The first thing to note is that there are multiple sources of noise possible from a firearm:
  1. Noise of the hammer striking the cartridge.
  2. Noise due to the exploding propellant material and hot gases leaving the barrel.
  3. Noise due to the bullet flying through the air (sonic boom, if the bullet is flying supersonic).
  4. Noise due to ejecting the empty cartridge case and cocking the weapon.
  5. Noise due to bullet striking the target.
Of all these sources, #2 and #3 are the main sources of loud noise from a firearm. Let us consider the noise from #2 (i.e. exploding propellant material). This typically hits about 140-160 dB, which is louder than your average heavy metal concert (trust me on this one, I've attended quite a few of them). No suppressor is going to remove such a loud noise like this completely. At the most, a suppressor drops the sound level to around 130-145 dB, with the quietest ones measuring about 117 dB, which is still in heavy metal concert territory. So, what's the use of such a device if it doesn't remove the sound completely. Well, when hearing protection is added, this makes the loudness level easier to bear. These devices also remove the flash emanating from the barrel and thus make it less likely to disorient shooters. They also change the sound signature of a firearm, so that the sound doesn't exactly sound like a shot. As the old Finnish expression goes, "A silencer does not make a marksman silent, but it makes him invisible".  You can observe how the sound signature changes in the below video, where the person fires a 9 mm. pistol, first with no suppressor and then with a suppressor screwed on:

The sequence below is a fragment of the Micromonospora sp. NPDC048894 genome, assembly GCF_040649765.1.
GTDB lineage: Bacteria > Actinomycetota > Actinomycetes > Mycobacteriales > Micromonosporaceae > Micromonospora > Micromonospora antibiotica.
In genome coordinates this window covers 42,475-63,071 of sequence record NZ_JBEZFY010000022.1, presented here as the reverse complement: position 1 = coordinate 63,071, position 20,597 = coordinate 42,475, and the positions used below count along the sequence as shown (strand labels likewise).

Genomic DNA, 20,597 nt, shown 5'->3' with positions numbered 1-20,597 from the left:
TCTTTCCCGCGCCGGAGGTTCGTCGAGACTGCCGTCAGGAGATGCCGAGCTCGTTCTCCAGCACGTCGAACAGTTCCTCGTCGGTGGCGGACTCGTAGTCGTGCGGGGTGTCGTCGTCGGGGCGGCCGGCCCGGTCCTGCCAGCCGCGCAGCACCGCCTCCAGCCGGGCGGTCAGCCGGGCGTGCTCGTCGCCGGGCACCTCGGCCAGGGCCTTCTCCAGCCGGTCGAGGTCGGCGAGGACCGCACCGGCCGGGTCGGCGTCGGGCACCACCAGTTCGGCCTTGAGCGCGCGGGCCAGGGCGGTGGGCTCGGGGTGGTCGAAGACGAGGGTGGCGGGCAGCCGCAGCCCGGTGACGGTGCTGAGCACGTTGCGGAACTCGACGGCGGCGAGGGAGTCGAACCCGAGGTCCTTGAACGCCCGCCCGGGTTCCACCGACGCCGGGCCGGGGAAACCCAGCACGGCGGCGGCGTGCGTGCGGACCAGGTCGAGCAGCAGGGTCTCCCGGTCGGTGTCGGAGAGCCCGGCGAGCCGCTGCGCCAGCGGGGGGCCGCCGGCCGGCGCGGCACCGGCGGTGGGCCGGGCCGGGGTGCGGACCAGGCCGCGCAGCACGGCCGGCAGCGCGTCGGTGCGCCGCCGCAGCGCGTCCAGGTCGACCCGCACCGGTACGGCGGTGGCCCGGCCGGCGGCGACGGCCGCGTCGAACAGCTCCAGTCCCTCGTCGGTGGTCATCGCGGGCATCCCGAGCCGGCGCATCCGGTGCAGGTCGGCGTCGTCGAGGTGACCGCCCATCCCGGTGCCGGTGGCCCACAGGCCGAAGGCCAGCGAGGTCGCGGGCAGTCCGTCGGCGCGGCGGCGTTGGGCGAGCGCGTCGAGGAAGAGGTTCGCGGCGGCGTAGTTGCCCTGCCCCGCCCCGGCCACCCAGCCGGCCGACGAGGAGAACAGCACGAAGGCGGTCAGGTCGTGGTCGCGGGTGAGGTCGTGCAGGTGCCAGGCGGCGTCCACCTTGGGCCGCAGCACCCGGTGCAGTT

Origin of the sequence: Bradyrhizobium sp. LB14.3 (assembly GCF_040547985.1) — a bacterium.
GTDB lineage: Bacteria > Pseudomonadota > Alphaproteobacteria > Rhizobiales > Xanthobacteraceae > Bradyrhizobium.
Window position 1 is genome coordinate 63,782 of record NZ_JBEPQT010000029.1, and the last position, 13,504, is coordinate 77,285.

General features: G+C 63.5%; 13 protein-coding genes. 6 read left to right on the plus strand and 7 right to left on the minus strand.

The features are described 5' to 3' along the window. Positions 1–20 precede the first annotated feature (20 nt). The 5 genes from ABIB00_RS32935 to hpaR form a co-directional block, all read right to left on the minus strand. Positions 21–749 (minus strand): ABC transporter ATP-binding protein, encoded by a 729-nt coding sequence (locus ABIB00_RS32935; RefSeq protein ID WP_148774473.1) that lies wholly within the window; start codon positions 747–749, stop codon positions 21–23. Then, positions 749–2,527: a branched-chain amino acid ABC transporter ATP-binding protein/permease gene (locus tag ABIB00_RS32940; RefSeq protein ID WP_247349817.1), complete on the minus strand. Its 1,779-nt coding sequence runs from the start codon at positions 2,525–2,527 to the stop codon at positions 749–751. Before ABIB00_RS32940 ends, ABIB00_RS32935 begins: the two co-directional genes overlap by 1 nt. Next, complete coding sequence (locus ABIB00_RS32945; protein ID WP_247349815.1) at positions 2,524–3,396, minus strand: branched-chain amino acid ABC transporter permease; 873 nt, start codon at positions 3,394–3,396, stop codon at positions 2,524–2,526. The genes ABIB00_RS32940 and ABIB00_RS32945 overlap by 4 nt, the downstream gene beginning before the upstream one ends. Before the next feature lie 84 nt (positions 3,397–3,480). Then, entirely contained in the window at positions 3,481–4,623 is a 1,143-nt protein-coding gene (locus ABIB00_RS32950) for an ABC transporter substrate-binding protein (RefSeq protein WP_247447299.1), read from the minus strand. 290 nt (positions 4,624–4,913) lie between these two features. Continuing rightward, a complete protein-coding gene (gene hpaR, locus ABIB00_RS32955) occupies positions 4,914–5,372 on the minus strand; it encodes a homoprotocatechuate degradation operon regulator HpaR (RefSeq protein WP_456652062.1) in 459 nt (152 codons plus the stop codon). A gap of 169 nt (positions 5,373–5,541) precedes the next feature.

As you may note, the suppressor doesn't completely remove all the noise, but it does remove a fair amount and also the sound no longer sounds like a gunshot.

There were many inventors of silencing devices towards the end of the 19th century, with one patent granted to J. Borrensen and S. Sigbjornsen for a device that "lessens the sound of discharge" in 1899. However, the earliest successful commercial suppressor was invented in 1908 by the American inventor, Hiram Percy Maxim, the son of Sir Hiram Stevens Maxim, the man who invented the first portable automatic machine gun. His device consists of a hollow cylindrical tube with a number of expansion chambers in it.